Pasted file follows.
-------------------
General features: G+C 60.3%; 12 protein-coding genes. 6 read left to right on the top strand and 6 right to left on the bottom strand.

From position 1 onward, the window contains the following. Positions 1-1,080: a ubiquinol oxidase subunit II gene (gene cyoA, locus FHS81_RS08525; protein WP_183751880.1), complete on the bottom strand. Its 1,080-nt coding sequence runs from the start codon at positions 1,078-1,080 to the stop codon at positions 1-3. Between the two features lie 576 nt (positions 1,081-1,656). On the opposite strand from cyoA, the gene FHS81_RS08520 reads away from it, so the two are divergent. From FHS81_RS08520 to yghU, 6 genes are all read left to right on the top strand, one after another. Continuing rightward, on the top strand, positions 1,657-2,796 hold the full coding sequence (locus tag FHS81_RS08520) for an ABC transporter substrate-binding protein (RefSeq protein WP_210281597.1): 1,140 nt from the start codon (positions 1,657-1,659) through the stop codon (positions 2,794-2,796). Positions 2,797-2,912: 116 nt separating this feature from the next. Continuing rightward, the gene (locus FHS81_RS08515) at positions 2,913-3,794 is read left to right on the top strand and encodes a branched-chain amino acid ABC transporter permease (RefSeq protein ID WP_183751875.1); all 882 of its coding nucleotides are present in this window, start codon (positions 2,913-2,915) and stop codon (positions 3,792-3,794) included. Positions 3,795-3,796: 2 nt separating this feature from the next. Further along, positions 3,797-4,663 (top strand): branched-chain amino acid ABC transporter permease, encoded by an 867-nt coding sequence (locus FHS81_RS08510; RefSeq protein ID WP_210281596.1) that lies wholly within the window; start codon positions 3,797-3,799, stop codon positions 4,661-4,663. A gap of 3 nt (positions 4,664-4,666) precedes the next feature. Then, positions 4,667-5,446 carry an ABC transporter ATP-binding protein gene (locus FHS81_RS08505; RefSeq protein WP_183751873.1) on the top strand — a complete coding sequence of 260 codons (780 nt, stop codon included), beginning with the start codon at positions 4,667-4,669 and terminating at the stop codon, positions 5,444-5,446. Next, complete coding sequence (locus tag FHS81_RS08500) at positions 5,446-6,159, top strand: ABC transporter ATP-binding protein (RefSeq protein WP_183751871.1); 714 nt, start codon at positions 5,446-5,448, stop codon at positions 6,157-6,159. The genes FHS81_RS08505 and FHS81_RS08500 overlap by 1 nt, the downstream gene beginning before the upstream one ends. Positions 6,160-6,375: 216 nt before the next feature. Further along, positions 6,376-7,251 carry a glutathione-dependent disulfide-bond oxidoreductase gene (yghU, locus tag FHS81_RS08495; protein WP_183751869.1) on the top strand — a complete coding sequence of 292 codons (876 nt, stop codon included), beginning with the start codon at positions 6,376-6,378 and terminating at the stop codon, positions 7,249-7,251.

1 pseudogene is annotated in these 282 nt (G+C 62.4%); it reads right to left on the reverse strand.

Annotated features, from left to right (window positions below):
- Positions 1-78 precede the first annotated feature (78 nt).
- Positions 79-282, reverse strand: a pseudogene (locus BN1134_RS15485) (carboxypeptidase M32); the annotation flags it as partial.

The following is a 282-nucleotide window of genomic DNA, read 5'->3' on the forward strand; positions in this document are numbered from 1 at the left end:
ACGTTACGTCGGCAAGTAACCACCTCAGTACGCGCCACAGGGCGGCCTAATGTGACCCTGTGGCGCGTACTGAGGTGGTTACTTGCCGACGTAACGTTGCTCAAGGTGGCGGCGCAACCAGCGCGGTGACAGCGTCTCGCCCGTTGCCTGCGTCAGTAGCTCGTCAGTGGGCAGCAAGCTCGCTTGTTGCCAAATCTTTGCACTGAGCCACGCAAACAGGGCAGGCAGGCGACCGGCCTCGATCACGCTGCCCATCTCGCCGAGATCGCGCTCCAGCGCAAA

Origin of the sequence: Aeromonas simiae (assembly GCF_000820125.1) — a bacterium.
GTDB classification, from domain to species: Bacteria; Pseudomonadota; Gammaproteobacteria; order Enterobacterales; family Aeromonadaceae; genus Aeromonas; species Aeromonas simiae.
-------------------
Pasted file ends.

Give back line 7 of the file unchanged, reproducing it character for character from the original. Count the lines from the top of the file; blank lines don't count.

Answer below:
The following is a 282-nucleotide window of genomic DNA, read 5'->3' on the forward strand; positions in this document are numbered from 1 at the left end: